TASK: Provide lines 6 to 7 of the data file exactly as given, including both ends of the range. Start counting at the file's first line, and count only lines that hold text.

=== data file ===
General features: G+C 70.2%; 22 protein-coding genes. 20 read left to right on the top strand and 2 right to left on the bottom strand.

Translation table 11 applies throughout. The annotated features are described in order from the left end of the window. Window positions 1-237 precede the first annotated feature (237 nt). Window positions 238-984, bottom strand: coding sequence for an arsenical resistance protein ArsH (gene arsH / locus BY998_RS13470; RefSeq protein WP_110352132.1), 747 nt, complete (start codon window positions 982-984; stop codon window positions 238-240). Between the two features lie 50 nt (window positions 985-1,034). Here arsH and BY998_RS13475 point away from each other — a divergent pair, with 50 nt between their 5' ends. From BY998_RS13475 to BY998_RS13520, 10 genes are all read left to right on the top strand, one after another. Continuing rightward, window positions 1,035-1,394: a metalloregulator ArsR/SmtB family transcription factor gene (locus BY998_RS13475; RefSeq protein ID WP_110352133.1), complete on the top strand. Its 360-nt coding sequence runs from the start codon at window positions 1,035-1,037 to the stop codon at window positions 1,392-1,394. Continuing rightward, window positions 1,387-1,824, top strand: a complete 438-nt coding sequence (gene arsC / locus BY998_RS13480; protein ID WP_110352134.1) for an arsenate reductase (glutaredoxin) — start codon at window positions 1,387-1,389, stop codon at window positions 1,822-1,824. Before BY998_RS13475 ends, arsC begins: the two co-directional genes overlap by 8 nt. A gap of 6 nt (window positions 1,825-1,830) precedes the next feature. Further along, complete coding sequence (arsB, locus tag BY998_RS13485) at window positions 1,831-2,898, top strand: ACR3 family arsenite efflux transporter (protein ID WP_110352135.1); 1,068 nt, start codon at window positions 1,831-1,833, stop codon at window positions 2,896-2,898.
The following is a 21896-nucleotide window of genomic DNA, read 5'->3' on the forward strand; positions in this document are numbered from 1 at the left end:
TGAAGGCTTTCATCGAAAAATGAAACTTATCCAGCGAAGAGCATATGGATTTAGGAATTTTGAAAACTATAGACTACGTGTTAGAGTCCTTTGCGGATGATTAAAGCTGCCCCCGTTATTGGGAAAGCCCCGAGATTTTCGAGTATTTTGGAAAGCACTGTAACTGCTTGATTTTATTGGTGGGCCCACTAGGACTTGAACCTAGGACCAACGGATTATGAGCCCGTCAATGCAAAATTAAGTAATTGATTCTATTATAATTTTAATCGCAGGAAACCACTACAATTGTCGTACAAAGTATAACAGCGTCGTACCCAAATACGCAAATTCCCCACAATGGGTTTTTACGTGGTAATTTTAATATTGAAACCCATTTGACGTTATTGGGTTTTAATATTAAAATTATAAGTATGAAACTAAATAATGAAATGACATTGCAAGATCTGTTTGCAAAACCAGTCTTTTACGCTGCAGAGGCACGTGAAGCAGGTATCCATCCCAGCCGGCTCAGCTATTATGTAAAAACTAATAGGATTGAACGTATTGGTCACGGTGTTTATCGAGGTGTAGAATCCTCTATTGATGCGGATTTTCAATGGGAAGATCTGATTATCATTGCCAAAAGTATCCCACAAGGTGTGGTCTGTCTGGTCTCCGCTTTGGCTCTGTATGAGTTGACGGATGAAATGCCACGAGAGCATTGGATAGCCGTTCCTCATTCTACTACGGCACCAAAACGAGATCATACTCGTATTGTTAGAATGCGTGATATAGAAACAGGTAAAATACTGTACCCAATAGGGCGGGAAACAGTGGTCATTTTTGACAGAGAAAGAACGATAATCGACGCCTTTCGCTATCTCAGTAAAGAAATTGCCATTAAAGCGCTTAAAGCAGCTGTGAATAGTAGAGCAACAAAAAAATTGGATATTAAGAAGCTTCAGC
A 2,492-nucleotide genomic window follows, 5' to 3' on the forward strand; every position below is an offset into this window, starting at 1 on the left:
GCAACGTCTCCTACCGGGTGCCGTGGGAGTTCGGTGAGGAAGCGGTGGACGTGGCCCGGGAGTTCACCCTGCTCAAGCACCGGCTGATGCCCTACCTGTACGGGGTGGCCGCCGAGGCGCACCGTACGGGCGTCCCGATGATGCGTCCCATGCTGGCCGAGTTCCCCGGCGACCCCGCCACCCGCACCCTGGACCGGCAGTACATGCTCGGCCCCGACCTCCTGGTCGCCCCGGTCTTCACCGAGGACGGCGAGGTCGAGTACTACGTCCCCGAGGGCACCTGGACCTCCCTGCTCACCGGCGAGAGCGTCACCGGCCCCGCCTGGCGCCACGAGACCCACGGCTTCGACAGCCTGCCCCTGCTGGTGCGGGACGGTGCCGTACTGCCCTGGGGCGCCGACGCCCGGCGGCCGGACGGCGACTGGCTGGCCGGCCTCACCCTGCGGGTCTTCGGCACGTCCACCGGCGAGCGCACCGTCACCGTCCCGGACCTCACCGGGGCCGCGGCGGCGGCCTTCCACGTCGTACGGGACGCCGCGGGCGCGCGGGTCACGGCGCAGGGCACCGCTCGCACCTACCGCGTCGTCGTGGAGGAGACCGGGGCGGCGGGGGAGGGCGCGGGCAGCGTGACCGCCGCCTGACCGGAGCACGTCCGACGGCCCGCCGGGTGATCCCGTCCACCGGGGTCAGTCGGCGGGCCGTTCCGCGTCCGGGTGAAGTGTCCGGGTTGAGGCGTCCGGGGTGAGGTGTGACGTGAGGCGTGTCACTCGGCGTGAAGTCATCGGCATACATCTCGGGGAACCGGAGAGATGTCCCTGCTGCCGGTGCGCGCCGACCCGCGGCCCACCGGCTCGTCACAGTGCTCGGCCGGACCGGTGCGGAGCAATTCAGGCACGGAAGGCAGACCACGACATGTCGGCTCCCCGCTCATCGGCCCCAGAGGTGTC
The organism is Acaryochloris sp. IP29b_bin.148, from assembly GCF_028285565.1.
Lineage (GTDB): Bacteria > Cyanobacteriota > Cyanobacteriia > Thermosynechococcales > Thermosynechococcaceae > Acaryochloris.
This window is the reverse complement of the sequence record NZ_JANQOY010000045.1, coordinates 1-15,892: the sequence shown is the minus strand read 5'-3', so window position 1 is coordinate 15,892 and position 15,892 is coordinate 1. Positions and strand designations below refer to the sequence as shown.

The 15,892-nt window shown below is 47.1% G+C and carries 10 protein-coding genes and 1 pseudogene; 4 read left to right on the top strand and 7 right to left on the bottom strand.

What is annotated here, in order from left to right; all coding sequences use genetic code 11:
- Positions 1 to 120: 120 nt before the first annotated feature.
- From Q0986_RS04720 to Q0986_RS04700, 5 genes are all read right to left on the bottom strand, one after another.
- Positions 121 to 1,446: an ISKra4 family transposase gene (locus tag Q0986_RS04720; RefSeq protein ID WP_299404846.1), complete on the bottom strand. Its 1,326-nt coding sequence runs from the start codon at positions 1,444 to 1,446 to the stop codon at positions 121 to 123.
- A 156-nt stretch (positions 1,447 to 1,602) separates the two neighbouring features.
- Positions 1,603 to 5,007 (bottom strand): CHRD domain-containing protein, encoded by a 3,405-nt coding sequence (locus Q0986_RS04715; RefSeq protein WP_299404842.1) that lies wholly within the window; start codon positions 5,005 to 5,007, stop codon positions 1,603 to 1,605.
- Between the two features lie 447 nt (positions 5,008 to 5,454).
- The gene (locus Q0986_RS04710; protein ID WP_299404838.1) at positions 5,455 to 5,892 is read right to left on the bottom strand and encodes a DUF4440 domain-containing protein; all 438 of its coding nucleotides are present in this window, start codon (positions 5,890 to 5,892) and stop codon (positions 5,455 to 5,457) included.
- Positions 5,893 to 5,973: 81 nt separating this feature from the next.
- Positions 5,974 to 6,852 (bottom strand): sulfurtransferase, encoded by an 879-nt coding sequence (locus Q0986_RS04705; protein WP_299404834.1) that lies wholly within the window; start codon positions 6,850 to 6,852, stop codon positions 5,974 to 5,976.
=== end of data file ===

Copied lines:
GCAACGTCTCCTACCGGGTGCCGTGGGAGTTCGGTGAGGAAGCGGTGGACGTGGCCCGGGAGTTCACCCTGCTCAAGCACCGGCTGATGCCCTACCTGTACGGGGTGGCCGCCGAGGCGCACCGTACGGGCGTCCCGATGATGCGTCCCATGCTGGCCGAGTTCCCCGGCGACCCCGCCACCCGCACCCTGGACCGGCAGTACATGCTCGGCCCCGACCTCCTGGTCGCCCCGGTCTTCACCGAGGACGGCGAGGTCGAGTACTACGTCCCCGAGGGCACCTGGACCTCCCTGCTCACCGGCGAGAGCGTCACCGGCCCCGCCTGGCGCCACGAGACCCACGGCTTCGACAGCCTGCCCCTGCTGGTGCGGGACGGTGCCGTACTGCCCTGGGGCGCCGACGCCCGGCGGCCGGACGGCGACTGGCTGGCCGGCCTCACCCTGCGGGTCTTCGGCACGTCCACCGGCGAGCGCACCGTCACCGTCCCGGACCTCACCGGGGCCGCGGCGGCGGCCTTCCACGTCGTACGGGACGCCGCGGGCGCGCGGGTCACGGCGCAGGGCACCGCTCGCACCTACCGCGTCGTCGTGGAGGAGACCGGGGCGGCGGGGGAGGGCGCGGGCAGCGTGACCGCCGCCTGACCGGAGCACGTCCGACGGCCCGCCGGGTGATCCCGTCCACCGGGGTCAGTCGGCGGGCCGTTCCGCGTCCGGGTGAAGTGTCCGGGTTGAGGCGTCCGGGGTGAGGTGTGACGTGAGGCGTGTCACTCGGCGTGAAGTCATCGGCATACATCTCGGGGAACCGGAGAGATGTCCCTGCTGCCGGTGCGCGCCGACCCGCGGCCCACCGGCTCGTCACAGTGCTCGGCCGGACCGGTGCGGAGCAATTCAGGCACGGAAGGCAGACCACGACATGTCGGCTCCCCGCTCATCGGCCCCAGAGGTGTC
The organism is Acaryochloris sp. IP29b_bin.148, from assembly GCF_028285565.1.